Archive for April, 2011|Monthly archive page

My Furry Family

I recently upgraded my phone, and got a much better camera out of the deal. So I had to take photos of the furry family members, didn’t I?

Stuart "Stooby-Dooby-Doo" Roberts

Stuart "Stooby-Dooby-Doo" Roberts

This is our cat Stuart, who was abandoned at the tender age of 1 or 2 weeks when dogs chased away his feral mama before she could move the last of her litter out of harm’s way. He was originally named Stuart Little (yes, after a mouse—the indignity), and was bottle fed at Conrad Strays by the superhuman duo Dave and Teresa Conrad. He now weighs almost 20 pounds and loves sleeping on me.

Hank the Rott-Pei

Hank "I'd-Be-Happy-To" Roberts

This is Hank, who is half Rottweiler and half Chinese Shar-Pei (according to the Wood River Valley Animal Shelter, his dam was an AKC-registered Rottie, and his sire was a Shar-Pei who could jump a six-foot fence). Spooky Man would like to make this the next designer breed, but I think Hank is one of a kind. He came to us neutered, so cloning would have to be involved, anyway.

Gizmo "The Many-Toed" Roberts

Gizmo "The Many-Toed" Roberts

This is Gizmo, who looked like a Gremlin for about two weeks when she first came home with us from the Idaho Humane Society. Actually, she looked like Stripe, but Stripe was evil and I didn’t want to encourage evil-cat-ness so she got a Magwai name. Gizmo has six toes on both of her front paws (complete with functional claws) and five toes on both back paws, both considered good luck for her humans in, I think, Thailand. Spooky Man has mentioned changing her name to Gizmeaux, but she wouldn’t have the patience for all those extra letters. Too silly.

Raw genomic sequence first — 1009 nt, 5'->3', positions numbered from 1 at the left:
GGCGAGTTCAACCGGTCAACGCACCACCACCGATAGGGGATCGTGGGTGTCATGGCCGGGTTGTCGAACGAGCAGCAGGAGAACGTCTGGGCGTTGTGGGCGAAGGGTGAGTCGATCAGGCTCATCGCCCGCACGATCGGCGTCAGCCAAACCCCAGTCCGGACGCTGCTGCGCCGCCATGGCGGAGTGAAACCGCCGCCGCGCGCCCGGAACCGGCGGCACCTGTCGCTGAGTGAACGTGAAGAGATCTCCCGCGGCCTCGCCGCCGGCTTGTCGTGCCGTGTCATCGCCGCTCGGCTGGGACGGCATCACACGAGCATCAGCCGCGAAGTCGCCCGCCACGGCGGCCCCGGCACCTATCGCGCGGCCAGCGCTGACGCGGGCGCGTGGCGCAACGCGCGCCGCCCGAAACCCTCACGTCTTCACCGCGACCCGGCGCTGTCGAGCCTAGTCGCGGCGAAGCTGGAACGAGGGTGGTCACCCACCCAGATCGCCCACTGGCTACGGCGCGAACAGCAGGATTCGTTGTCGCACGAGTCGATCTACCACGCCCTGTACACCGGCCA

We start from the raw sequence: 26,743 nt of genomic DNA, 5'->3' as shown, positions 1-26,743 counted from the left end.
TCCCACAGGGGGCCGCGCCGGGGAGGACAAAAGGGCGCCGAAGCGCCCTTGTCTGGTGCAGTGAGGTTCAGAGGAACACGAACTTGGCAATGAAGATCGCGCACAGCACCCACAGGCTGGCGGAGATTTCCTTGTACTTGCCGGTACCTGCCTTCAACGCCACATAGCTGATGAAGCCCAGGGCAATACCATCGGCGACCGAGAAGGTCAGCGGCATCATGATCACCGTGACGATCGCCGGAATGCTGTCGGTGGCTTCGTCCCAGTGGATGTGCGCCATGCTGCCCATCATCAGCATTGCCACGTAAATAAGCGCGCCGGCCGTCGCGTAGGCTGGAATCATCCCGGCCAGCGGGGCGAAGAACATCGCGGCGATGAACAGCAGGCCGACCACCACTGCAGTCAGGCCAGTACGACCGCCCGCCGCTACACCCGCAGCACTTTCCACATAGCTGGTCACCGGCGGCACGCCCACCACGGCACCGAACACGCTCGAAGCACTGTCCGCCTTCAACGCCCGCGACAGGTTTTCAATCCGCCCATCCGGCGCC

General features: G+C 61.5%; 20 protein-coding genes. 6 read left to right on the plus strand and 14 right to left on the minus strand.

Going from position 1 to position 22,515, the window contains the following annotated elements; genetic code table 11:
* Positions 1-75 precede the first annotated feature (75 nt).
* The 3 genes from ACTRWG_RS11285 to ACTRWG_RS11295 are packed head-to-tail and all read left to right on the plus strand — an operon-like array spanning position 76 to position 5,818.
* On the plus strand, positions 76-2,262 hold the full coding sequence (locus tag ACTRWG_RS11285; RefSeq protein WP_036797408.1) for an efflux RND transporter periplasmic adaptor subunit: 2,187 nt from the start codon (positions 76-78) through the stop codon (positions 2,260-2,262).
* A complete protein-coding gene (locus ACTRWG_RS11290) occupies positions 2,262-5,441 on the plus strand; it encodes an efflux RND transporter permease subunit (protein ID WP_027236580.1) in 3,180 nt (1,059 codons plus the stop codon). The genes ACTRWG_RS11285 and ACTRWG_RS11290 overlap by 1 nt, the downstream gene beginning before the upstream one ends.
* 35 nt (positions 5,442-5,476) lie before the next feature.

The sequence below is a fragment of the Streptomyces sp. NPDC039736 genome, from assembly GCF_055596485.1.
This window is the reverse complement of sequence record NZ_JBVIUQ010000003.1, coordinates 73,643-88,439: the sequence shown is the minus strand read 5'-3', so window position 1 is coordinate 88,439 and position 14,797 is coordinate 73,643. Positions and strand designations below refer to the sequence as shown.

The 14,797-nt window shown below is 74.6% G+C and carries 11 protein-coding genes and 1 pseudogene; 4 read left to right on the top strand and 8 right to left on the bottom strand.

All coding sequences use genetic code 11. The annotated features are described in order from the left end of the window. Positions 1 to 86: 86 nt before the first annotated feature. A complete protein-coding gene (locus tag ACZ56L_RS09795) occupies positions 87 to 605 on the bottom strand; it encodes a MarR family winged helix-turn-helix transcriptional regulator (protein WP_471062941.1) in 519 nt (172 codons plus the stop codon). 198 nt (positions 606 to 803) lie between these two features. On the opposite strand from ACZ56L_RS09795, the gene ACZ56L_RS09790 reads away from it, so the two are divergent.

Then there’s Tuffi (short for fluffy tabby with ear-tufts), the Main Coon-type cat that showed up at our house last July 4th, half-grown, tattered-furred, and much, much too skinny. Tuffi decided the regular meals were enough to put up with being forced into the warm house at night during the winter. He’s still not sure about litter boxes (why can’t they just go outside like civilized cats?), but he likes pillows and fleece blankets. Tuffi’s camera shy; either he wouldn’t hold still or it was just the wrong light level, and I haven’t gotten a good photo yet.

And the last member of the fur-bearing family is Serena, who is almost twenty and…not ready for her closeup. Serena is going into kidney failure, so she looks like we starve her (we don’t, of course; the rest of the cats are getting fat off the food she can’t/won’t eat) and she stopped grooming herself with any regularity about nine months ago. This is her home as long as she chooses to stay with us, but I’m not going to embarrass her with a photo where she looks less than her best (the horror!). That means there’s going to be a fight over a bath this weekend. I’ll let you in on a secret: I’m going to win, and she’ll feel much better afterward. Then we’ll take her picture.

Parting is Such Sweet Sorrow

One of my critique partners is moving away. To Tampa. Next weekend. Well, actually I think she and the dog are boarding the plane on May 1st, but it’s close enough.

We’re having our last In Real Life (IRL) meeting on Good Friday. Somehow it’s appropriate. Endings and beginnings.

She’s beginning her new life with her old husband (they’ve been separated since January) and can’t wait to see him again.

And now the Moxie Quartet (our informal name for our critique group) is down to two. But life goes on and there is Skype.

It makes me think of Ecclesiastes, as interpreted by The Byrds. They called it Turn Turn Turn: http://www.youtube.com/watch?v=odj2kNn3_v0&NR=1

I’m just not a Luddite, I guess